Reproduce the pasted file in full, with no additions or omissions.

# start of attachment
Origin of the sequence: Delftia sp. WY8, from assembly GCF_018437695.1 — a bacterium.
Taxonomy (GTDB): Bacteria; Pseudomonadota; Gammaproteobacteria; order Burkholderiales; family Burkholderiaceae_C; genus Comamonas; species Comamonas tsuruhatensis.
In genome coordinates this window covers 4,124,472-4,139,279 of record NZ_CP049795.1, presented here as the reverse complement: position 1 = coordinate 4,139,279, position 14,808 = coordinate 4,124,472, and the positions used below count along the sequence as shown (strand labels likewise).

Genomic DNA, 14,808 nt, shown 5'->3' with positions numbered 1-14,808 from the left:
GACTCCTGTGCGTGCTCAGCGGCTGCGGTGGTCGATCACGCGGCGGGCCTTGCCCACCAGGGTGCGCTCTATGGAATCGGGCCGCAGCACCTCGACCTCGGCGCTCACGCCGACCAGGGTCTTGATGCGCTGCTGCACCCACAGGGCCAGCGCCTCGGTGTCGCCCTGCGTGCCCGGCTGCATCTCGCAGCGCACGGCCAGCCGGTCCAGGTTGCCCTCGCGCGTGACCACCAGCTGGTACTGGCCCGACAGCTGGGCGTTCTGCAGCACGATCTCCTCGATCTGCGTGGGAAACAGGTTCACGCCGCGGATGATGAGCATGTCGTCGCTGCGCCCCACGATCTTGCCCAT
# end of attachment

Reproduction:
Origin of the sequence: Delftia sp. WY8, from assembly GCF_018437695.1 — a bacterium.
Taxonomy (GTDB): Bacteria; Pseudomonadota; Gammaproteobacteria; order Burkholderiales; family Burkholderiaceae_C; genus Comamonas; species Comamonas tsuruhatensis.
In genome coordinates this window covers 4,124,472-4,139,279 of record NZ_CP049795.1, presented here as the reverse complement: position 1 = coordinate 4,139,279, position 14,808 = coordinate 4,124,472, and the positions used below count along the sequence as shown (strand labels likewise).

Genomic DNA, 14,808 nt, shown 5'->3' with positions numbered 1-14,808 from the left:
GACTCCTGTGCGTGCTCAGCGGCTGCGGTGGTCGATCACGCGGCGGGCCTTGCCCACCAGGGTGCGCTCTATGGAATCGGGCCGCAGCACCTCGACCTCGGCGCTCACGCCGACCAGGGTCTTGATGCGCTGCTGCACCCACAGGGCCAGCGCCTCGGTGTCGCCCTGCGTGCCCGGCTGCATCTCGCAGCGCACGGCCAGCCGGTCCAGGTTGCCCTCGCGCGTGACCACCAGCTGGTACTGGCCCGACAGCTGGGCGTTCTGCAGCACGATCTCCTCGATCTGCGTGGGAAACAGGTTCACGCCGCGGATGATGAGCATGTCGTCGCTGCGCCCCACGATCTTGCCCAT